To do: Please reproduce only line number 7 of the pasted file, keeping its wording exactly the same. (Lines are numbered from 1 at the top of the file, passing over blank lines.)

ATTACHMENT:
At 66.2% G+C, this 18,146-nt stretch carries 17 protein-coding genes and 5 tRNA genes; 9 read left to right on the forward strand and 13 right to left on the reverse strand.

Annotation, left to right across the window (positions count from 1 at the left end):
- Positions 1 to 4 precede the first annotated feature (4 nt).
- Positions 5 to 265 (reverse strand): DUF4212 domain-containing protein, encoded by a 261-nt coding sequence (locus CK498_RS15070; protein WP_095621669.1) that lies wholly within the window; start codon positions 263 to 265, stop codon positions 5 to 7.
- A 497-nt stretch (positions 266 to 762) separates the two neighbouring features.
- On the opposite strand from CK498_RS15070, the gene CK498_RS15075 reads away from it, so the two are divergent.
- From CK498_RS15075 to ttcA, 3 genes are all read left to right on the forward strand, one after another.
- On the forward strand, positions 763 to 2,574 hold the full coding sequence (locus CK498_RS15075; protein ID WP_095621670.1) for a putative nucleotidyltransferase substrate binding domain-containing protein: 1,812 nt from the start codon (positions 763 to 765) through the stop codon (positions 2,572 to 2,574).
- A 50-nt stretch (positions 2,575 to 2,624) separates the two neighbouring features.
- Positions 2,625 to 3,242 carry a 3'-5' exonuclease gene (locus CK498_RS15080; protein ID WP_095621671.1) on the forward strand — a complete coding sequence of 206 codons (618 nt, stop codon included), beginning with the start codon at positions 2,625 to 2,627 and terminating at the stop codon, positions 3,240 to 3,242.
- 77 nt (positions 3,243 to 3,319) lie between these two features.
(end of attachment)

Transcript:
- From CK498_RS15075 to ttcA, 3 genes are all read left to right on the forward strand, one after another.